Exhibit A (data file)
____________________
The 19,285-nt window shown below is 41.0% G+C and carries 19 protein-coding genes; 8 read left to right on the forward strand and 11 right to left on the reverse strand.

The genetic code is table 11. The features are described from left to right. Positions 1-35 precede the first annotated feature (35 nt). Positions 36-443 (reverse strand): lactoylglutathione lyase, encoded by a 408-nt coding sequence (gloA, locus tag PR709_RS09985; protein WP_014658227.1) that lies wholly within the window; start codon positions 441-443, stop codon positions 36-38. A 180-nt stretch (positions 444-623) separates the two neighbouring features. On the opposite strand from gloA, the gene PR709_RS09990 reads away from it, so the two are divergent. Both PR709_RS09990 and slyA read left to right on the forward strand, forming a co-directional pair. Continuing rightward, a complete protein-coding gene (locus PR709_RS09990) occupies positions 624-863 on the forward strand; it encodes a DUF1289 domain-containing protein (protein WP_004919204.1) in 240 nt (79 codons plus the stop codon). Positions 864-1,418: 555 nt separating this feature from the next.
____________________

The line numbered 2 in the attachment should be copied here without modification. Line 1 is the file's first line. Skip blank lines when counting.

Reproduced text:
The genetic code is table 11. The features are described from left to right. Positions 1-35 precede the first annotated feature (35 nt). Positions 36-443 (reverse strand): lactoylglutathione lyase, encoded by a 408-nt coding sequence (gloA, locus tag PR709_RS09985; protein WP_014658227.1) that lies wholly within the window; start codon positions 441-443, stop codon positions 36-38. A 180-nt stretch (positions 444-623) separates the two neighbouring features. On the opposite strand from gloA, the gene PR709_RS09990 reads away from it, so the two are divergent. Both PR709_RS09990 and slyA read left to right on the forward strand, forming a co-directional pair. Continuing rightward, a complete protein-coding gene (locus PR709_RS09990) occupies positions 624-863 on the forward strand; it encodes a DUF1289 domain-containing protein (protein WP_004919204.1) in 240 nt (79 codons plus the stop codon). Positions 864-1,418: 555 nt separating this feature from the next.